25-hydroxyvitamin D and physical and cognitive performance in older people with chronic conditions.
Pol Arch Med Wewn. 2012;122(4):162-9. Epub 2012 Feb 24.
Skalska A, Ga?a? A, Grodzicki T.
Department of Internal Medicine and Gerontology, Jagiellonian University Medical College, Kraków, Poland. anskal at su.krakow.pl
Recently, the relationship between vitamin D deficiency and various pathologies as well as functional decline has been reported.
The aim of the study was to assess the relationship between 25-hydroxyvitamin D, 25(OH)D, levels and functional status in elderly patients.
PATIENTS AND METHODS:
Mean age of 140 participants (women, 67.1%) was 79.64 ±6.99 years. The study had a cross?sectional design. Physical performance was measured using the handgrip strength, Timed Up and Go, single-leg stance, and tandem stance tests, as well as a balance platform. Cognition was evaluated with the Abbreviated Mental Test Score (AMTS), while functional status with the Basic Activities of Daily Living (ADL) and Instrumental Activities of Daily Living (IADL) scales. Plasma 25(OH)D levels were measured.
Less able patients (worse results in all tests) had significantly lower 25(OH)D levels. Subjects with 25(OH)D levels within the 3rd tertile had a higher AMTS score and handgrip strength; they swayed less on the balance platform and performed better in the IADL. In multivariate logistic regression analysis, 25(OH)D levels of 23.26-47.75 nmol/l were associated with increased odds of cognitive impairment (odds ratio [OR], 3.17; 95% confidence interval [CI], 1.04-9.68; P = 0.04), but also with less lateral sway (OR, 0.24; 95% CI, 0.09-0.64; P = 0.005). Plasma 25(OH)D levels above 47.75 nmol/l were associated with better performance in the tandem stance test (OR, 0.14; 95% CI, 0.04-0.52; P = 0.003) and further decreased lateral sway (OR, 0.27; 95% CI, 0.10-0.77; P = 0.01).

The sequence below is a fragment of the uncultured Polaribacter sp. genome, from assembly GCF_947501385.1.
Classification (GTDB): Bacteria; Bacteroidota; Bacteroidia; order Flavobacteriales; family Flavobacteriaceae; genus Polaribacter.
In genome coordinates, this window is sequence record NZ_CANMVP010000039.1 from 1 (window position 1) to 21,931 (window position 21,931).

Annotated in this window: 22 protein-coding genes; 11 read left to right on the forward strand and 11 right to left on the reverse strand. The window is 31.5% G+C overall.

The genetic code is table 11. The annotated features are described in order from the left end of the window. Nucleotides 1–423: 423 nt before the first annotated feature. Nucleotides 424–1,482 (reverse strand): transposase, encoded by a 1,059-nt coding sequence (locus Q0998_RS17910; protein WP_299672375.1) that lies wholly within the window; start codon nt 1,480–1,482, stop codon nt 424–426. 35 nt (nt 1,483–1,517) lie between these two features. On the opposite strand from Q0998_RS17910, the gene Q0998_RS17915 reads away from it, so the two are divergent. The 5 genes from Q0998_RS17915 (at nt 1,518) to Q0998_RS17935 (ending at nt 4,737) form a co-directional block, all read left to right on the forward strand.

In elderly people with comorbid conditions, 25(OH)D levels were not associated with handgrip strength, but were associated with balance and cognitive function. These associations as well as high prevalence of vitamin D deficiency necessitate further research evaluating the effect of vitamin D supplementation on the functional status in elderly people.
Table from PDF shows that many variables were better with vitamin D > 19 nanograms
PDF is attached at the bottom of this page
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